Lack of affordable housing cramps New York's economy

High maintenance costs, population growth, limited space fuel problem

March 10, 2002|By Antonio Olivo | Antonio Olivo,BLOOMBERG NEWS SERVICE

NEW YORK - Behind a small grocery store in Manhattan's East Harlem, Alejandro Vasquez worries about leaks, exposed wires and rats in a $900-a-month converted basement he shares with 12 men.

On the Upper East Side, Kim Storniola, 27, a New York City public school teacher, said she might change careers because of the $2,300-a-month, two-bedroom apartment she shares with an older sister.

"Half my paycheck goes to my rent," she said. "I can't afford to live in this city and be a teacher."

Their problems, reflected throughout the city, are part of the most extensive affordable housing shortage in the United States, said Naomi Bayer, director of the New York office of Fannie Mae, the largest buyer of U.S. mortgages.

The chronic deficiency, which is driven by high construction and building maintenance costs, limited space and a population increase of 700,000 since 1990, threatens the city's efforts to regain economic vitality, said Michael Schill, director of the New York University School of Law Center for Real Estate and Urban Policy.

`The Achilles heel'

"Affordable housing is the Achilles heel of our economy," as 94,000 jobs have been lost since the Sept. 11 World Trade Center attack, Schill said.

"The building codes are antiquated, the bureaucracy is ridiculous and the city has the highest tax structure in the country, not to mention the price of land," said Randy Lee, a New York developer for 40 years. "Everything here is more expensive, including rents if a developer wants to see a decent profit."

The U.S. Department of Housing and Urban Development defines affordable housing as "reasonably comfortable" with rent or mortgage payments equal to 30 percent or less of a household income.

About half of New York City's 2 million apartment households paid 30 percent or more of their incomes in rent in 1999, according to the city's 2000 Housing and Vacancy Survey. More than 500,000 households paid at least half of their incomes, even though the rents of 1.1 million apartments are regulated by the city.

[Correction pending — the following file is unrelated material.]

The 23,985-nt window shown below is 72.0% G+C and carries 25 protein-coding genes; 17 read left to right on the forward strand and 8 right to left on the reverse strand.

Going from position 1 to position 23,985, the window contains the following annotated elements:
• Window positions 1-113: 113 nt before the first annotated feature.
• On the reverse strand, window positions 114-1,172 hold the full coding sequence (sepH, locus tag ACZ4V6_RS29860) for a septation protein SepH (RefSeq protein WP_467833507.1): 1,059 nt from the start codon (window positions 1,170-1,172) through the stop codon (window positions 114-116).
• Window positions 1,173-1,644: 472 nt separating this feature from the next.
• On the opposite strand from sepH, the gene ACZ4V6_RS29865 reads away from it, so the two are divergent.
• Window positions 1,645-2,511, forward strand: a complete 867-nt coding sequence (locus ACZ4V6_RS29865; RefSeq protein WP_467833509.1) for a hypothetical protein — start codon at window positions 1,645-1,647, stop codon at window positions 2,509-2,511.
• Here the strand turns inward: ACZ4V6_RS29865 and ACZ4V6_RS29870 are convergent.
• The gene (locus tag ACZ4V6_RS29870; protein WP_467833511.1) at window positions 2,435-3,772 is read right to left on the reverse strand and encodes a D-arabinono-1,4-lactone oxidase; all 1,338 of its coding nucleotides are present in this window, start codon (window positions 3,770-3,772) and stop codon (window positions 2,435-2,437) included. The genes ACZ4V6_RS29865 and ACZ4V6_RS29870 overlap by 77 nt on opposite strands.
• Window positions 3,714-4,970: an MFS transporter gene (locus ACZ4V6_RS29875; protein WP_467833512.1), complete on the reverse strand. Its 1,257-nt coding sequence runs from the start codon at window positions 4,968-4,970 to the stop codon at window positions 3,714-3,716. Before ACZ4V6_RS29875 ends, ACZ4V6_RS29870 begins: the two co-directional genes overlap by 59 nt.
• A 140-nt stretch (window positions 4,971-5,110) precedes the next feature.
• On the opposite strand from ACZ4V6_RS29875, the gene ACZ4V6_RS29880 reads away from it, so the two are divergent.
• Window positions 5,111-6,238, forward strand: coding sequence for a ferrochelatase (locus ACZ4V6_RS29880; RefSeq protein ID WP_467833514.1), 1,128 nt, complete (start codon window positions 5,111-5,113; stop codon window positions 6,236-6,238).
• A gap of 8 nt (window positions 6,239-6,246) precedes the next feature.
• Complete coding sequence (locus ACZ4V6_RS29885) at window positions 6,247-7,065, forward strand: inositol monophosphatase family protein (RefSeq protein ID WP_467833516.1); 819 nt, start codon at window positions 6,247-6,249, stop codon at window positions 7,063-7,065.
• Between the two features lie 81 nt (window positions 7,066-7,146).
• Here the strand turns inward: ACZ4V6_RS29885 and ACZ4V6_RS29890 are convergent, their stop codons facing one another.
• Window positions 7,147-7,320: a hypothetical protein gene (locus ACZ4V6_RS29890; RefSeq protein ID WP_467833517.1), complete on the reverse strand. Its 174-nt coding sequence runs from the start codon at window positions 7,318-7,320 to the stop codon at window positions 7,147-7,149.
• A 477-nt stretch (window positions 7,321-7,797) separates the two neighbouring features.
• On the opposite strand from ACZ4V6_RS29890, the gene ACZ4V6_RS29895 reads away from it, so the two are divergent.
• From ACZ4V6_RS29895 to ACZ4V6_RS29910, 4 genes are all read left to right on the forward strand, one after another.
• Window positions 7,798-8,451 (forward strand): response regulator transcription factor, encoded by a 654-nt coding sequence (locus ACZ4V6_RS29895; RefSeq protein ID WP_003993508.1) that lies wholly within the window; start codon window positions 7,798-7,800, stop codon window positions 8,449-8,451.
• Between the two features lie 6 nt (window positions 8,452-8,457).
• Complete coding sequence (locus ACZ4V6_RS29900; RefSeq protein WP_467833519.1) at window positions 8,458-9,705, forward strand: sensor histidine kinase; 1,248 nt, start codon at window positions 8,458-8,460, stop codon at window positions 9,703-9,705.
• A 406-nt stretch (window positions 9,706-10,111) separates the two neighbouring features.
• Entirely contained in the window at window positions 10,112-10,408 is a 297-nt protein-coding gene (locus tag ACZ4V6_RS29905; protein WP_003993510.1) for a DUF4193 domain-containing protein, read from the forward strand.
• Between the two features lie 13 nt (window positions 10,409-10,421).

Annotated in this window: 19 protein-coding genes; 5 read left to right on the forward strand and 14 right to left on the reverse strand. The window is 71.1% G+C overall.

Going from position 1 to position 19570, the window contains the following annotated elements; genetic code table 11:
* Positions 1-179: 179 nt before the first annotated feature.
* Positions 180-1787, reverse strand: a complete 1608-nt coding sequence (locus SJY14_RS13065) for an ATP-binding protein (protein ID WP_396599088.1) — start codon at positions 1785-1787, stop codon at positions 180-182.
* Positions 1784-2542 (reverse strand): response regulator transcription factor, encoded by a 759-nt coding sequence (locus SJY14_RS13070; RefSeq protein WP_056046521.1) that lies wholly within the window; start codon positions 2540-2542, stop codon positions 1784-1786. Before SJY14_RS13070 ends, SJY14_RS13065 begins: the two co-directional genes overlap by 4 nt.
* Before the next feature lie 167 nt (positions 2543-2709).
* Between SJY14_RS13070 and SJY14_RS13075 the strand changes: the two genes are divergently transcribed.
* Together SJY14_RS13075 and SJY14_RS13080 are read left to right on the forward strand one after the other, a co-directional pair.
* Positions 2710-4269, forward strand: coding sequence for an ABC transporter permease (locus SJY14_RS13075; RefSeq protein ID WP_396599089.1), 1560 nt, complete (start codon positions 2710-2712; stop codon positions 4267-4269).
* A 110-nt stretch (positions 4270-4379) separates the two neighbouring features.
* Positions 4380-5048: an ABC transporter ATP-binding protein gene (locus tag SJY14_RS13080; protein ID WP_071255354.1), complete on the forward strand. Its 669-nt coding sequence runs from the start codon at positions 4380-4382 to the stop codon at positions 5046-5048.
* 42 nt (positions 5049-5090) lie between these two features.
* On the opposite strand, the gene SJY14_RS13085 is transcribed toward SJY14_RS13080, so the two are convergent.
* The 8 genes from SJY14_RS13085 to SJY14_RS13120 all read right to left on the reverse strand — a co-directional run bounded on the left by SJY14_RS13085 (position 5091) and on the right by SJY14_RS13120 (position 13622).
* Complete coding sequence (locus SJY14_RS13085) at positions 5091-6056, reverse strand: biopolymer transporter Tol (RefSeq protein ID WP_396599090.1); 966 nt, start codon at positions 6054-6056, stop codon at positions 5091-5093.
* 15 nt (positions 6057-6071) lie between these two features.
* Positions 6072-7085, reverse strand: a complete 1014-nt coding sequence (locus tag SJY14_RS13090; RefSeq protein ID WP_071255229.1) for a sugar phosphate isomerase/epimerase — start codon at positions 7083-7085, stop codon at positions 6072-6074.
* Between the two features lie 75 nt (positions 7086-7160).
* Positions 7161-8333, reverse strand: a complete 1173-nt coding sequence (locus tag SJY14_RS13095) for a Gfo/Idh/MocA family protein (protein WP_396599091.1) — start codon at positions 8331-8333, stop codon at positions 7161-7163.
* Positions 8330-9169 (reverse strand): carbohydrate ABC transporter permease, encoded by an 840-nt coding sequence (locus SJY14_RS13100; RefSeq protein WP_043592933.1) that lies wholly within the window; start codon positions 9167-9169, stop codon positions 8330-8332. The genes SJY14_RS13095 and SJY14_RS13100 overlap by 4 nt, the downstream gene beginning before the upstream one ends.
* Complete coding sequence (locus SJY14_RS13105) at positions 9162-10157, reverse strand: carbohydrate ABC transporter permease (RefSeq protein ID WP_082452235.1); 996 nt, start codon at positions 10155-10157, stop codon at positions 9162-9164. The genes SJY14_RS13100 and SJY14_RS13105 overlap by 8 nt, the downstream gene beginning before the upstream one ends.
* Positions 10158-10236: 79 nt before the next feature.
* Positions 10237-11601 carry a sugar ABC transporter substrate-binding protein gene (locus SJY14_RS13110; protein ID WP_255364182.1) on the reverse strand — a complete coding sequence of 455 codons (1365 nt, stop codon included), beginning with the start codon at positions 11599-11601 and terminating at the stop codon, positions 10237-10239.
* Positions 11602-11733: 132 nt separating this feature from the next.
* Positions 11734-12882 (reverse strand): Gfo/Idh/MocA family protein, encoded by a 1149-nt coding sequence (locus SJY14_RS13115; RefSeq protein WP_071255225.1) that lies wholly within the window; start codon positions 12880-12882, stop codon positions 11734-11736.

In December, rents ranged from an average of $1,025 in the South Bronx to $3,270 in Manhattan, real estate brokers in those areas said.

M/PF Research Inc., a Dallas-based firm that tracks real estate outside New York, said average monthly rents in December were $1,602 in San Francisco, $1,135 in Los Angeles and $982 in Chicago.

Wait for housing

The U.S. Census Bureau's 2000 American Housing Survey showed 26.7 percent of San Francisco renters had "severe rent burdens," while 30 percent did in Los Angeles and 26.1 percent in Chicago. In New York, the largest rental market in the U.S., 22.4 percent reported such hardships.

The magnitude of New York's problem is reflected in a wait of several years for one of the 170,000 units in the city's public housing system, housing advocates said. The homeless population in the city's shelter system is about 30,000, the highest ever.

Mayor Michael Bloomberg, whose efforts to close a projected $4.77 billion budget in the fiscal year starting July 1 led to a proposed reduction in city Department of Housing Preservation and Development funds of as much as 9.2 percent, has said affordable housing is among New York's most serious issues. The mayor is founder and majority owner of Bloomberg LP, parent of Bloomberg News.

His administration wants to stimulate private investment in low- to middle-income housing through new zoning laws for residential development on community gardens and by using cleaned up hazardous waste sites and other manufacturing areas, Housing Commissioner Jerilyn Perine said.

The administration favors allowing higher density structures in single-family areas, and building code changes that would reduce construction costs, she said.

Housing advocates said those steps wouldn't be enough to reverse an estimated shortage of 200,000 affordable units.

"We haven't been spending enough government money on housing for years," said Irene Baldwin, director of the Association for Neighborhood and Housing Development, constituted of 89 community groups.

Perine said the city plans to follow a strategy accelerated under former Mayor Rudolph W. Giuliani to move away from direct government spending on housing programs and toward projects financed through tax credits, government grants and low-interest loans.

Tenants, landlords

The department will continue rehabilitating homes in blighted areas, she said.

Schill estimated in a 1999 study that rents on new apartments might drop as much as 29 percent through lowered construction costs if, among other things, more manufacturing properties were allowed for residential use and the city building department increased efficiency.

Although private investment has helped improve such neighborhoods as Harlem in Manhattan and Bedford-Stuyvesant in Brooklyn, escalating rents that force out longtime residents show "there is no private sector answer," Lee said.

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